Corrigin grain grower Murray Leach says frost damage has become the biggest production constraint for wheat.
PHOTO: Evan Collis
“Frost, frost and frost,” is Murray Leach’s instant response when asked what farming challenges he faces at Corrigin. Murray and his wife Marie were involved in a family enterprise at Tambellup in the Great Southern, but headed 250 kilometres north to Corrigin when their son, Peter, returned home from the Western Australian College of Agriculture at Narrogin.
Today, they own and lease 3640 hectares across three properties in the Corrigin district. “I was given the opportunity to farm when I was younger, so I wanted to give Peter the same opportunity,” Murray says.
They faced the challenges of the new region head-on, quickly learning that profitable techniques include early sowing, high inputs and frost management. Since buying their home farm in 2005, the Leaches have weathered three bad frosts, which delivered losses of more than than 50 per cent.
“It got down to minus 6°C in 2012. You can’t dodge losses with temperatures that low. We budget for yields of 2 to 2.3 tonnes/ha but some frosted paddocks only yielded 0.8t/ha.” Variable weather adds another layer of complexity. “The 104-year average annual rainfall at Corrigin is 373 millimetres, but we have struggled to get 300mm in the past eight years,” Murray says. “We only received 120mm in 2010, then 400mm in 2013.”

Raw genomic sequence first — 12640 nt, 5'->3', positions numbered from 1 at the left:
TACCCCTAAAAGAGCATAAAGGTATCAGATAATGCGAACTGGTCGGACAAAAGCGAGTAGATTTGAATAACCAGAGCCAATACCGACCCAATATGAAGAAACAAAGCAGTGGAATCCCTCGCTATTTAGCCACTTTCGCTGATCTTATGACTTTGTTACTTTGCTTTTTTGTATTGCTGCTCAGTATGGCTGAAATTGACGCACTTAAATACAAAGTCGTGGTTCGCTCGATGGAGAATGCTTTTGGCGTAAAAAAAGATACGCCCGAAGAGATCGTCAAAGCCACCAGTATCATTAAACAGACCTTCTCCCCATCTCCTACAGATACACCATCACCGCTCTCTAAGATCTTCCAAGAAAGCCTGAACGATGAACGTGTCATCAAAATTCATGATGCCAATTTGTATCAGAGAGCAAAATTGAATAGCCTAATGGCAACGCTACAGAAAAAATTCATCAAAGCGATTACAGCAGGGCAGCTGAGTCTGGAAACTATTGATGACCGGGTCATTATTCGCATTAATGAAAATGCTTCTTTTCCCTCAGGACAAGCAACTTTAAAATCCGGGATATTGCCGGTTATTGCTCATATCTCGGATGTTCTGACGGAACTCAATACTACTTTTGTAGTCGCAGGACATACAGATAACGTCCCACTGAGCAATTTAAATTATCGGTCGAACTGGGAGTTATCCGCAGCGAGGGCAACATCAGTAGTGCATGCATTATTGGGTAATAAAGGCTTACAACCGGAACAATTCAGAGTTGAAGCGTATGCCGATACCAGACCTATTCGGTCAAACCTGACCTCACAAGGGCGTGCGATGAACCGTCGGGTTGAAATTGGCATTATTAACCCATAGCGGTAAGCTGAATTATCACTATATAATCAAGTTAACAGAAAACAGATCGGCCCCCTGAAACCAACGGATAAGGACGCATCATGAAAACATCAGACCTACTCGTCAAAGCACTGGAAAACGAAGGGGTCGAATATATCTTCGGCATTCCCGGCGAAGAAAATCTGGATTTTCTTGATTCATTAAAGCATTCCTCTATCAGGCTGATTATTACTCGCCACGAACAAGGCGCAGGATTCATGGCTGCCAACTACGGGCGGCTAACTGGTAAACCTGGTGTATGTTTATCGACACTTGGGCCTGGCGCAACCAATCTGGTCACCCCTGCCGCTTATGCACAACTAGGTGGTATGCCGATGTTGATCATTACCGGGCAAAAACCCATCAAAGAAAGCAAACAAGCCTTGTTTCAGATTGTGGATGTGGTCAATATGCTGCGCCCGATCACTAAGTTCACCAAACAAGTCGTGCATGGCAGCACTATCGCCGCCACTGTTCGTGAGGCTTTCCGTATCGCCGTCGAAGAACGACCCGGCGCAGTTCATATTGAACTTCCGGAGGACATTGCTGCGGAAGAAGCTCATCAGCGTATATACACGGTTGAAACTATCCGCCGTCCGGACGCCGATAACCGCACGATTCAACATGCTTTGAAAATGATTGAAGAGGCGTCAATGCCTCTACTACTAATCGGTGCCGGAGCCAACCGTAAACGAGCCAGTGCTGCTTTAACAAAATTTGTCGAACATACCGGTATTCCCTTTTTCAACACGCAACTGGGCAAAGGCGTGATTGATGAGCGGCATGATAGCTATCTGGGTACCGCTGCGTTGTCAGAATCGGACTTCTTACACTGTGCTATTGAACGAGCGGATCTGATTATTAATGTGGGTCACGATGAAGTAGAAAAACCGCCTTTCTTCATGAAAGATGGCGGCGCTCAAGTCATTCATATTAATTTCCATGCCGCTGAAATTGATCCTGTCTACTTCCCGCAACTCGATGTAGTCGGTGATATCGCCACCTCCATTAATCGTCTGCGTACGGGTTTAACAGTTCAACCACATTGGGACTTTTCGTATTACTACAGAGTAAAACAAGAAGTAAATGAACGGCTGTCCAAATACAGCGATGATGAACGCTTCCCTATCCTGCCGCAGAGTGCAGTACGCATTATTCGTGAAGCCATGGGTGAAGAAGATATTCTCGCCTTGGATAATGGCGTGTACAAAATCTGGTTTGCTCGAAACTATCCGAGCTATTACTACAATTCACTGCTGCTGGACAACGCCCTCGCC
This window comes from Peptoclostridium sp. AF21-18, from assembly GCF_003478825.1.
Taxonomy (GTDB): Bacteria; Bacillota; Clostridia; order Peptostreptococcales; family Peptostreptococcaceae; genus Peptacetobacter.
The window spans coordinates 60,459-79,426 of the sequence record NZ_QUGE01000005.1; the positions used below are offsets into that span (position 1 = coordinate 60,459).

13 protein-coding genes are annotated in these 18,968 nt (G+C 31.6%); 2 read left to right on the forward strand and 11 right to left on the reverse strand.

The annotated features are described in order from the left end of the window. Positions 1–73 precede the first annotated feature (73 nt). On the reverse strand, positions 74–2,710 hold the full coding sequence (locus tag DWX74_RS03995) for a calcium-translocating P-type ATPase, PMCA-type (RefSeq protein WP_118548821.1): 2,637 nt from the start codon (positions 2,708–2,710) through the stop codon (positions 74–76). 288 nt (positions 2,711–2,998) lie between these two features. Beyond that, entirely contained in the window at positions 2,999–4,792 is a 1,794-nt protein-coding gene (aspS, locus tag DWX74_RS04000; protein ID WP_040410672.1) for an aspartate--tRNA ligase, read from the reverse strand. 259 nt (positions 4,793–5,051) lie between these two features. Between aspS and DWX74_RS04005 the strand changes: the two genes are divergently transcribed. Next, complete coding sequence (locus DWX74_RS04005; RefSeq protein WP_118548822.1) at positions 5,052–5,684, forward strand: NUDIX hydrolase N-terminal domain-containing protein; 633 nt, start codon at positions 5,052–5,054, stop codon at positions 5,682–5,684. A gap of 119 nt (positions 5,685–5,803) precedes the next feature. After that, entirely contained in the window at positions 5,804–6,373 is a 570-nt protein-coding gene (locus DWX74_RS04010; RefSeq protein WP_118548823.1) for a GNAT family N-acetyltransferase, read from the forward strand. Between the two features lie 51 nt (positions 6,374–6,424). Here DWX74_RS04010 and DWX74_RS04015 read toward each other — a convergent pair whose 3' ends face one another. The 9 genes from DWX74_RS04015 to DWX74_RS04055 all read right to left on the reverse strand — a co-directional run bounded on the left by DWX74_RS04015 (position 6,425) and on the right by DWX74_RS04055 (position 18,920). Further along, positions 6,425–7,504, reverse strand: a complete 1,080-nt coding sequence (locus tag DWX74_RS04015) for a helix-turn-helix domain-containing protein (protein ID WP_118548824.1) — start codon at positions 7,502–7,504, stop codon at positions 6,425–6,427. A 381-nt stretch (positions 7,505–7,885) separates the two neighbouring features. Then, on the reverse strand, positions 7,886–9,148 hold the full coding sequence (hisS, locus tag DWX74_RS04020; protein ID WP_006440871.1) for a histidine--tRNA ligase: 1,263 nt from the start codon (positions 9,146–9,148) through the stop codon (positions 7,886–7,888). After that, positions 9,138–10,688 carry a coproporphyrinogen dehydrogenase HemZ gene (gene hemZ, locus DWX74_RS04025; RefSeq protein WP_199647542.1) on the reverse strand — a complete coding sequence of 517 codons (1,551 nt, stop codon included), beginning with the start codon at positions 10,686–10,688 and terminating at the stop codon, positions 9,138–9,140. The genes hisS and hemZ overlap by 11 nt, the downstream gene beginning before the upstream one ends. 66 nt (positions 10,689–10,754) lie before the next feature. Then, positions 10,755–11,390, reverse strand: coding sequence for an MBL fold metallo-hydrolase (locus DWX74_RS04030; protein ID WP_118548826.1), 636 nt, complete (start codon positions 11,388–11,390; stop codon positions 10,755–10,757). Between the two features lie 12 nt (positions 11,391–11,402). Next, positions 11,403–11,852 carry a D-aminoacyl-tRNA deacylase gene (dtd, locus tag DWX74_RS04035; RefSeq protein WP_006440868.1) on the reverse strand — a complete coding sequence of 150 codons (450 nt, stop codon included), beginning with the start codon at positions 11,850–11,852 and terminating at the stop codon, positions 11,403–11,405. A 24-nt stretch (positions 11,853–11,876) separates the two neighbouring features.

As chair of the Corrigin Farm Improvement Group, Murray keeps a finger on the pulse of grains R&D. He hosts Yield Profit® trials, is considering mouldboarding and supports frost research. Murray takes an integrated approach to frost management, carefully selecting varieties, strategically cropping paddocks and increasing barley production. “We found barley has a greater frost tolerance of about 1°C compared with wheat, so we usually plant half the farm to barley. We took a risk in 2013, planting more wheat because of the market, but it paid off as we didn’t get a bad frost.”
Murray plants barley in lower, frost-prone paddocks. On the basis that dry conditions and frost go hand-in-hand, he maintains subsoil moisture by sowing in-row and retaining stubble. In the worst years, he uses the nearby Brookton hay plant as an alternative market for frost-damaged crops. He is happy with the performance of Mace, Scope and Vlamingh, but frost tolerance tops his agronomic wish list.
“I am interested in University of Adelaide research into comparing frost resistance and cereal varieties. We would look closely at such a tool. Yield is king when it comes to variety selection, but if a crop is frosted that yield potential is irrelevant. Our goal is to balance traits to achieve reasonable returns in our environment.”
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